Although China’s government has announced record-low GDP growth and remains in the midst of an anti-corruption crackdown, British brand Burberry still managed to declare bright China sales growth for its second-half report released today.
With a 13 percent increase in global sales, the company said that Greater China led the brand’s “double-digit” Asia-Pacific growth. At a time when the likes of LVMH and Prada are still feeling the pain of both the crackdown and slowdown, we’re taking a closer look at some of Burberry’s main China marketing strategies over the past year to see what it has been doing to hold the attention of China’s fashionistas. Below, check out our list of five key factors which may have helped it gain the numbers some of its peers aren’t seeing.
It’s going strong with its China digital strategy. While many luxury brands have shied away from e-commerce and social media in fear of diluting their high-end image, Burberry has recognized the importance of digital marketing to China’s young, tech-savvy luxury consumers. The company has been active in utilizing Weibo and WeChat for creative campaigns, including the promotion of a live-stream of its London runway show in China on WeChat this past season. Last year, it heavily encouraged user engagement with social media campaigns surrounding its Art of the Trench exhibit in Shanghai.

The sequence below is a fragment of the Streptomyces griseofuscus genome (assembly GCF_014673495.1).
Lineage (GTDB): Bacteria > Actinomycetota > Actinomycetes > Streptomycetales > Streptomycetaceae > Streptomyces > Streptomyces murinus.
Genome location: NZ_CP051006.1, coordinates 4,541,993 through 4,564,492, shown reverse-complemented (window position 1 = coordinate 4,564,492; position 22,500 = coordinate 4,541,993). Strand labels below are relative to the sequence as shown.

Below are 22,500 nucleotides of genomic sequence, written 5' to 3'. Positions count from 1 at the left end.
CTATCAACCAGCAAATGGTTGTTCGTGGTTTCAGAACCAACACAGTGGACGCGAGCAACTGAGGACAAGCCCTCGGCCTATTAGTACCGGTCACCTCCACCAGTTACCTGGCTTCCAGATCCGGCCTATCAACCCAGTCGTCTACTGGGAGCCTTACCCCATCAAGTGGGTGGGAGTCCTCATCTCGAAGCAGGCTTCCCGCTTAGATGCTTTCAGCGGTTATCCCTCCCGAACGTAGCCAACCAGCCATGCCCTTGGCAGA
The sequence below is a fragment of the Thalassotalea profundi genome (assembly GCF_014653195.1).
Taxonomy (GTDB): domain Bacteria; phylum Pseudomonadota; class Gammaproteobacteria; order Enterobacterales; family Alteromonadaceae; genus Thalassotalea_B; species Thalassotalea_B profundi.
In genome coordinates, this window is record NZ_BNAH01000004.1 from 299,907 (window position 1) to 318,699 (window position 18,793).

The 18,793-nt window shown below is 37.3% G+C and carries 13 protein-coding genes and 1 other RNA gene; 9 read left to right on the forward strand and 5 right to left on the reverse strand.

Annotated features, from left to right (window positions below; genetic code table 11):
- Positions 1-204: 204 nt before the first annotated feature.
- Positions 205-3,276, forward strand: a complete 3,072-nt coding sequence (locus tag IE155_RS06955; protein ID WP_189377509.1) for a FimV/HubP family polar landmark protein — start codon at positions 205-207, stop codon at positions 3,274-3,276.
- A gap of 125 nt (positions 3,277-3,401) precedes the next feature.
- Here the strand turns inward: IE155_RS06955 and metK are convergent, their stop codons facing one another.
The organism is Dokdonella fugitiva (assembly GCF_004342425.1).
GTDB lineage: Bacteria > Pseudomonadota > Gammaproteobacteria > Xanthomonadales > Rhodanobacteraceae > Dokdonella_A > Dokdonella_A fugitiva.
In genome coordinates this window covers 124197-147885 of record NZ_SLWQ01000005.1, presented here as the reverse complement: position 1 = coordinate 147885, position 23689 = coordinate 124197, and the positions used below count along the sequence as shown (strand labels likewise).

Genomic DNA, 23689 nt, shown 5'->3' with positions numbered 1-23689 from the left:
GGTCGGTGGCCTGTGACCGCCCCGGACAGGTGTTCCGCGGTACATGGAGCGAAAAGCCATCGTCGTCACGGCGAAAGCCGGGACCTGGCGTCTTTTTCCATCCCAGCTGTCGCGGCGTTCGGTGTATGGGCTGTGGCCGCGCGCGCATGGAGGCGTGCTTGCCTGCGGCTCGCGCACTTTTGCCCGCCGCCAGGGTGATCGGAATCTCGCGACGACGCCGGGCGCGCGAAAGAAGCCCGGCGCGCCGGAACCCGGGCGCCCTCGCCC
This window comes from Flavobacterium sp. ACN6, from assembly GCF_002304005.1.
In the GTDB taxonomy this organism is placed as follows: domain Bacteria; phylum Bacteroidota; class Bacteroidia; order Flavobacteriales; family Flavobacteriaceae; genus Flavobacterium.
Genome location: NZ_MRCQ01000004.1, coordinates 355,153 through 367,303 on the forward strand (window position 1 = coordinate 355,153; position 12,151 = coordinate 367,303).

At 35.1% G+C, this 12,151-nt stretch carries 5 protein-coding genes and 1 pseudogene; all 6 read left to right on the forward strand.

It sees brick and mortar as a global branding opportunity. Although luxury sales in China are slowing as Chinese travelers increasingly buy abroad to avoid high tariffs, Burberry just opened its largest Asia-Pacific flagship in Shanghai last week. However, the massive new location isn’t just about boosting China sales, but also about raising awareness of the brand among Chinese consumers who travel. According to a Financial Times quote by Carol Fairweather, Burberry’s finance director, “It’s all the investment we’ve put into China that is enabling this outperformance.”
Diversification is key. With strong growth in China’s beauty market, diversification into cosmetics has been helpful for the sales of many luxury brands in China. Burberry has been heavily promoting its fragrances in China, and launched its men’s Brit Rhythm fragrance with a huge Shanghai party in March.
It balances localization and brand heritage. One main question for foreign luxury brands in China is the question of how to preserve their brand’s heritage while also recognizing Chinese culture. Burberry has focused on finding a balance between the local and global in China by offering special Chinese New Year products and promoting with Chinese celebrities and models while at the same time touting its British heritage—the company hires British musicians for its China events and promotes its British identity with social media campaigns.